Every few years the processing power of our consoles and computers reaches new heights. As a result, our games have become more detailed and more complex. A handful of game developers use the increased power to display photorealistic graphics. Others pride themselves in creating huge open worlds with incredible weather effects. But for the Croatian gamestudio Croteam, the increased processing power meant they could finally make their vision reality: Scale-up chaos to unprecedented levels.
True to form
Croteam is notoriously known for its Serious Same franchise. A videogame series that dates back to an age where first-person shooters were much more simplified. Aiming down sights, regenerating health, impressive AI, and destructible environments were all features that revolutionized our shooter games. Years later, many of these features have become so intrinsically linked to the shooter genre, it’s hard to imagine a game without. This is often proven when nostalgia kicks in and we fire up an old gem, only to quickly turn it down again after realizing the gameplay has not aged well. Some studios see this as a chance to reinvigorate the title by releasing a remake. These games are often built from the ground up, featuring the latest graphics and gameplay mechanics.
However, the big question remains. In an age where franchises like Call of Duty and Doom have left their mark, how do you keep an ‘arena-shooter’ like Serious Sam fresh and relevant? Croteam’s answer was bold: “If it works, don’t fix it.”. Rather, the team tried to revolutionize the iconic shooter by putting today’s computing power to use the only way they know how: by putting – literally – millions of enemies on screen.
Kill or be killed
Serious Sam 4‘s premise is simple. Kill or be killed. The game requires you to traverse through several levels, mostly linear in design, that each feature an increasing number of enemies. The levels are being tied together by a dull narrative that’s extremely predictable. But much like 2016’s Doom, the appeal of Serious Sam 4 lies not so much in its narrative, but in its gameplay. The narrative and cinematics are purposefully held thin to ensure the player is never really hindered from that what they came to do: kill demons. Having said that, the jokes and humor that are woven into the game’s dialogue and story are some of the best I’ve ever heard in a videogame! There was one in particular where an ally jokingly commented after clearing a stairway of enemies; “Ah forgive me, I almost made a Stairway to Heaven joke”, that just managed to crack me up. For a game that has the word serious in its title, it doesn’t take itself seriously at all. It just works.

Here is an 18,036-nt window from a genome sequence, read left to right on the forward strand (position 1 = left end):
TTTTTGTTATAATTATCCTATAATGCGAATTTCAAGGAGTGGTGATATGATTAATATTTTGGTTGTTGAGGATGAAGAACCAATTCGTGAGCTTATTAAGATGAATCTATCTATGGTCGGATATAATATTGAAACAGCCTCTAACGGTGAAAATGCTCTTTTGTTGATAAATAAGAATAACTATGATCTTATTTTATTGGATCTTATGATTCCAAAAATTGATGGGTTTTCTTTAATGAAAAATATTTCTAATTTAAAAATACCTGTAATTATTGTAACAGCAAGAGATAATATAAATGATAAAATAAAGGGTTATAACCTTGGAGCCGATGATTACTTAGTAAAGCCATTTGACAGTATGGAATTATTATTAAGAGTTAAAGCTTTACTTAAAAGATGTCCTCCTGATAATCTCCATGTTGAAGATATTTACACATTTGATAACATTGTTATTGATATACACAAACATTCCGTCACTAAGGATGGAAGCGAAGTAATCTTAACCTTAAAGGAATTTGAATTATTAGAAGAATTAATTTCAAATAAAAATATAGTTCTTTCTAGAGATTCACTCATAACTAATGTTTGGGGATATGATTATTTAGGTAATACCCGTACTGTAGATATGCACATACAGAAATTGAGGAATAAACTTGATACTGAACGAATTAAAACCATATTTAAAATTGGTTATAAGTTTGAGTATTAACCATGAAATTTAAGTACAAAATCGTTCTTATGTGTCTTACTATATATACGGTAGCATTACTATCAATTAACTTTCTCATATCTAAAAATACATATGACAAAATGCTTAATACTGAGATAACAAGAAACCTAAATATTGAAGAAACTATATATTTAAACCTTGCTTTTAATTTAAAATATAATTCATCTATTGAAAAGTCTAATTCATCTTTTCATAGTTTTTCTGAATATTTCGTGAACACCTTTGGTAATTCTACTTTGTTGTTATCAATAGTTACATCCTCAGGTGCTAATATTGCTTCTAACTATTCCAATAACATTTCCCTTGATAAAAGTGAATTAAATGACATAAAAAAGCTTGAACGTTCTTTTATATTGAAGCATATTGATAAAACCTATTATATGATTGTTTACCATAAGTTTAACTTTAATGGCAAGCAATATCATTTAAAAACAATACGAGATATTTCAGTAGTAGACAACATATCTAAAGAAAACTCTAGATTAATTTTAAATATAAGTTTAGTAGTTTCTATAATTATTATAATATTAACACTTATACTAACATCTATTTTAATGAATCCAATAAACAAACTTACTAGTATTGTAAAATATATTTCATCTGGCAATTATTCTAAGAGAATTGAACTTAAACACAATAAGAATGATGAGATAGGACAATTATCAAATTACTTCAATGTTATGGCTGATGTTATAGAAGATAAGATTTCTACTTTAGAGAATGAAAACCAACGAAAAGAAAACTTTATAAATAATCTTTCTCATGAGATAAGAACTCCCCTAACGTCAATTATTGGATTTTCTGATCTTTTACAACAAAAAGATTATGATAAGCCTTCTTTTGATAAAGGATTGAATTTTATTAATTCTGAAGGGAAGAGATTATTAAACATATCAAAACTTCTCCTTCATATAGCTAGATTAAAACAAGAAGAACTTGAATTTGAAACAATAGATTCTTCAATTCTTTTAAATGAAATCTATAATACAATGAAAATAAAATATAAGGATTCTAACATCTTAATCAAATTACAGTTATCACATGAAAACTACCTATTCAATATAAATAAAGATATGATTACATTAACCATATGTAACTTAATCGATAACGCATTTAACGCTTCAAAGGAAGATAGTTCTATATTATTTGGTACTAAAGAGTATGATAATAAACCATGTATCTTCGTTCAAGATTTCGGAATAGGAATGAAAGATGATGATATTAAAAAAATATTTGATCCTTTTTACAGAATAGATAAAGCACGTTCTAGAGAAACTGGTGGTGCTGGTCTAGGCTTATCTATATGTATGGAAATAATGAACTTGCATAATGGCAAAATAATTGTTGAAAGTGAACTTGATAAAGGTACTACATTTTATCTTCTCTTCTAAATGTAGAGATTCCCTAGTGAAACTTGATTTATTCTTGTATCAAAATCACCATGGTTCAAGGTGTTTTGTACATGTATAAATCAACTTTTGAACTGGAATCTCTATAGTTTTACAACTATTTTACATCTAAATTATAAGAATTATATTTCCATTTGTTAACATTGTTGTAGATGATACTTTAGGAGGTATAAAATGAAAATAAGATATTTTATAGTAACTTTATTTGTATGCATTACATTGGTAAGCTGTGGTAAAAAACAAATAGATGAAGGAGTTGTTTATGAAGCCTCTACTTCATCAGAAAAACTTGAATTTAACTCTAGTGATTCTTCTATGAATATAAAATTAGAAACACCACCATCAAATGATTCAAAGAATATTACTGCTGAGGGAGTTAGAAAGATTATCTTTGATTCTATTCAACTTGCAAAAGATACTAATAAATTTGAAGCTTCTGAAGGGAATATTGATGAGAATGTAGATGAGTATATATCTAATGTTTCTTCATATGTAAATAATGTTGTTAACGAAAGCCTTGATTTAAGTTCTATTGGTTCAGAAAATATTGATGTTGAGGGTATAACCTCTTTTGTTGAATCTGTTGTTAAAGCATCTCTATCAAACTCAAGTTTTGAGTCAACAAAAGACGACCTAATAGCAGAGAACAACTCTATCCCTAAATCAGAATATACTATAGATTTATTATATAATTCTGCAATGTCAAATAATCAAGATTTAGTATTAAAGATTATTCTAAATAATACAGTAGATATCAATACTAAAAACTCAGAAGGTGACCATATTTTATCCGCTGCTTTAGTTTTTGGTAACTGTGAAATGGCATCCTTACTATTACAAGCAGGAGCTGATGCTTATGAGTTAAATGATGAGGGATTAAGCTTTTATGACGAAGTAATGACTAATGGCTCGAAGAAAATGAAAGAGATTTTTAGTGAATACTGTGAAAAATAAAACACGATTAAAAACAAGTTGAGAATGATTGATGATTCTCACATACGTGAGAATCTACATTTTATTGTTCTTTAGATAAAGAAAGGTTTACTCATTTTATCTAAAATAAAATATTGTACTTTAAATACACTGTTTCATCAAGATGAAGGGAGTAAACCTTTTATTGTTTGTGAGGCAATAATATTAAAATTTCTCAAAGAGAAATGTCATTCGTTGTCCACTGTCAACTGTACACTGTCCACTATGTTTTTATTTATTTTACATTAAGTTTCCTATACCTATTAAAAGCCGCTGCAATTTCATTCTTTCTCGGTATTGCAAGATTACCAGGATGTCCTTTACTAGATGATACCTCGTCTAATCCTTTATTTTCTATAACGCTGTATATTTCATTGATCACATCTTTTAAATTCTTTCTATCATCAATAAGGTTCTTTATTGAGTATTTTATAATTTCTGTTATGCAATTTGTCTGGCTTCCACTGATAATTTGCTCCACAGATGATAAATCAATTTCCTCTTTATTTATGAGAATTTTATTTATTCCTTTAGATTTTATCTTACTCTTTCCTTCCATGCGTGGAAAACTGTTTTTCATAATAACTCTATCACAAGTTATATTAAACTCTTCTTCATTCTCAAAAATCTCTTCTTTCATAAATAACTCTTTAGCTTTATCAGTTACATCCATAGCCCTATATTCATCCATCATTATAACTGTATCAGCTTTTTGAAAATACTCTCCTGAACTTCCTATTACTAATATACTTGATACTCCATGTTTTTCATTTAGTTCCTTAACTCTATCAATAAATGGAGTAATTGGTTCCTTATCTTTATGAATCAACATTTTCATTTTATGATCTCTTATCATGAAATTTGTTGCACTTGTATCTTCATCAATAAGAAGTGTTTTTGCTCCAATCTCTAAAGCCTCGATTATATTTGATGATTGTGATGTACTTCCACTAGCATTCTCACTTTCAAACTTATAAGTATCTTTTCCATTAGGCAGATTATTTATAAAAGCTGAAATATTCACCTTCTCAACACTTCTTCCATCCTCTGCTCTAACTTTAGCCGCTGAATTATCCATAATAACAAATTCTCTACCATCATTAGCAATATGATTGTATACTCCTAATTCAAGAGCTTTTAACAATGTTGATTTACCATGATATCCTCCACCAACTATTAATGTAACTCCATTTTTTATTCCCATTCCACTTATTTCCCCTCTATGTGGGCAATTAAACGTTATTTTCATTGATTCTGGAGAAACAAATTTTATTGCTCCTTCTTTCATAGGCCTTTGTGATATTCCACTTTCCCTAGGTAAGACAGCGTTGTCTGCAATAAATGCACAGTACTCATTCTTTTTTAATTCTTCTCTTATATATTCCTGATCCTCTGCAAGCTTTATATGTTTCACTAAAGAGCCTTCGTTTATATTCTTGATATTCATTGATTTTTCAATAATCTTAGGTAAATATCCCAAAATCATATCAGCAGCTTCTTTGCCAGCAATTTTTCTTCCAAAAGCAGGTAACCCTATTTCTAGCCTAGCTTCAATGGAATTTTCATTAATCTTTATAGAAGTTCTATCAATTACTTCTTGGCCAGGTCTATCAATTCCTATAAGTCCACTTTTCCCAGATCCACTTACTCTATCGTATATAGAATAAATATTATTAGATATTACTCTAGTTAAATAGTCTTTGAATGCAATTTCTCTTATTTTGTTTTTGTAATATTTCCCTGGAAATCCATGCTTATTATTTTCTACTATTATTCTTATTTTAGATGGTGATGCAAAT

When I said the levels were mostly linear in design, I’m doing the game a disservice. At several points in the game, the formula is spiced up by introducing vehicles. This allows for some mild exploration or vehicular combat in the larger maps which helps break the pace at just the right moments. Most levels also feature side-quests that introduce an additional objective that rewards the player with resources, weapons, or gadgets. It ensures you’re distracted at just the right moment from mindlessly blowing enemies.
If it works, don’t fix it
The game’s varied arsenal of weapons helps with this too. Automatic rifles and better suited to thin the herd, while weapons that pack a punch (like the double-barred shotgun) can help take down the slower, bigger enemies. The enemy types and amounts are varied enough that the game keeps forcing you to improvise with the tools at hand with a focus on circle-strafing and backpedaling. The game can also be played cooperatively with 4 players simultaneously, which makes the game a little easier. There’s no drop-in co-op though, which is a bit strange in this day and age.
In closing, the ‘Serious Sam’-formula still works and it indeed doesn’t need much fixing. That also means there’s not much innovation to be found. For fans of the franchise, that might be a soothing statement. But for those that usually prefer Call of Duty or Doom might be left expecting more. The game is fully aware of its possible shortcomings and tries to compensate with silly humor and just about enough variation to keep you hooked. Your adventure ends eight hours or so after it started, which is the right amount of time before it starts to run dry.